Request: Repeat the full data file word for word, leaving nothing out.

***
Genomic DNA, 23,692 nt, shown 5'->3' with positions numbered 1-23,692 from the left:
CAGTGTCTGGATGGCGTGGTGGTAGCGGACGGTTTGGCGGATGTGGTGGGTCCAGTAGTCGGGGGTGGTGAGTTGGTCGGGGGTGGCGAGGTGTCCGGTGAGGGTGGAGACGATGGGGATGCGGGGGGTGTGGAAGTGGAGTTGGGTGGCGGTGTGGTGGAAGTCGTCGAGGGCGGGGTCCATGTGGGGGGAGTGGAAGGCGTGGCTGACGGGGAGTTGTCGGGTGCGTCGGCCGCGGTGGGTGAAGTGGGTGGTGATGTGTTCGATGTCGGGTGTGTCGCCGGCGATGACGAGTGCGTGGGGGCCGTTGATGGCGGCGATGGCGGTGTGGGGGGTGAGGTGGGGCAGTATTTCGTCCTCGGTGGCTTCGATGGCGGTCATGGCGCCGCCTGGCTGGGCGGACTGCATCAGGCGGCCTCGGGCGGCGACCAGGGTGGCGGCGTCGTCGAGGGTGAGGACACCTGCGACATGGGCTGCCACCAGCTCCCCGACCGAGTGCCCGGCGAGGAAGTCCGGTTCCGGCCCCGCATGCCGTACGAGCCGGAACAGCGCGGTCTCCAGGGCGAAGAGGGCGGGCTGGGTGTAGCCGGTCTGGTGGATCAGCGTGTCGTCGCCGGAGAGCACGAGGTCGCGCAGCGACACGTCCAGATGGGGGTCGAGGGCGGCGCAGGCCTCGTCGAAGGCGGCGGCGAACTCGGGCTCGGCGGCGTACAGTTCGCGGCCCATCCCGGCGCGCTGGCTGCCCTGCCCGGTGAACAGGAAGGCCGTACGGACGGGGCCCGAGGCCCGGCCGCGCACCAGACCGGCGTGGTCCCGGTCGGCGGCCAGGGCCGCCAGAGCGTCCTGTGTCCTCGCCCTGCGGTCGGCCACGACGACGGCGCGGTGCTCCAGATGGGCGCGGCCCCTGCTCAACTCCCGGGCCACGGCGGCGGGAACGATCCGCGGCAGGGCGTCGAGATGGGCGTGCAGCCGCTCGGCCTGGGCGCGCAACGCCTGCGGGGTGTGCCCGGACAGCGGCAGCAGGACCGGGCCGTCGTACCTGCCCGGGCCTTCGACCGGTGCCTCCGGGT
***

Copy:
Genomic DNA, 23,692 nt, shown 5'->3' with positions numbered 1-23,692 from the left:
CAGTGTCTGGATGGCGTGGTGGTAGCGGACGGTTTGGCGGATGTGGTGGGTCCAGTAGTCGGGGGTGGTGAGTTGGTCGGGGGTGGCGAGGTGTCCGGTGAGGGTGGAGACGATGGGGATGCGGGGGGTGTGGAAGTGGAGTTGGGTGGCGGTGTGGTGGAAGTCGTCGAGGGCGGGGTCCATGTGGGGGGAGTGGAAGGCGTGGCTGACGGGGAGTTGTCGGGTGCGTCGGCCGCGGTGGGTGAAGTGGGTGGTGATGTGTTCGATGTCGGGTGTGTCGCCGGCGATGACGAGTGCGTGGGGGCCGTTGATGGCGGCGATGGCGGTGTGGGGGGTGAGGTGGGGCAGTATTTCGTCCTCGGTGGCTTCGATGGCGGTCATGGCGCCGCCTGGCTGGGCGGACTGCATCAGGCGGCCTCGGGCGGCGACCAGGGTGGCGGCGTCGTCGAGGGTGAGGACACCTGCGACATGGGCTGCCACCAGCTCCCCGACCGAGTGCCCGGCGAGGAAGTCCGGTTCCGGCCCCGCATGCCGTACGAGCCGGAACAGCGCGGTCTCCAGGGCGAAGAGGGCGGGCTGGGTGTAGCCGGTCTGGTGGATCAGCGTGTCGTCGCCGGAGAGCACGAGGTCGCGCAGCGACACGTCCAGATGGGGGTCGAGGGCGGCGCAGGCCTCGTCGAAGGCGGCGGCGAACTCGGGCTCGGCGGCGTACAGTTCGCGGCCCATCCCGGCGCGCTGGCTGCCCTGCCCGGTGAACAGGAAGGCCGTACGGACGGGGCCCGAGGCCCGGCCGCGCACCAGACCGGCGTGGTCCCGGTCGGCGGCCAGGGCCGCCAGAGCGTCCTGTGTCCTCGCCCTGCGGTCGGCCACGACGACGGCGCGGTGCTCCAGATGGGCGCGGCCCCTGCTCAACTCCCGGGCCACGGCGGCGGGAACGATCCGCGGCAGGGCGTCGAGATGGGCGTGCAGCCGCTCGGCCTGGGCGCGCAACGCCTGCGGGGTGTGCCCGGACAGCGGCAGCAGGACCGGGCCGTCGTACCTGCCCGGGCCTTCGACCGGTGCCTCCGGGT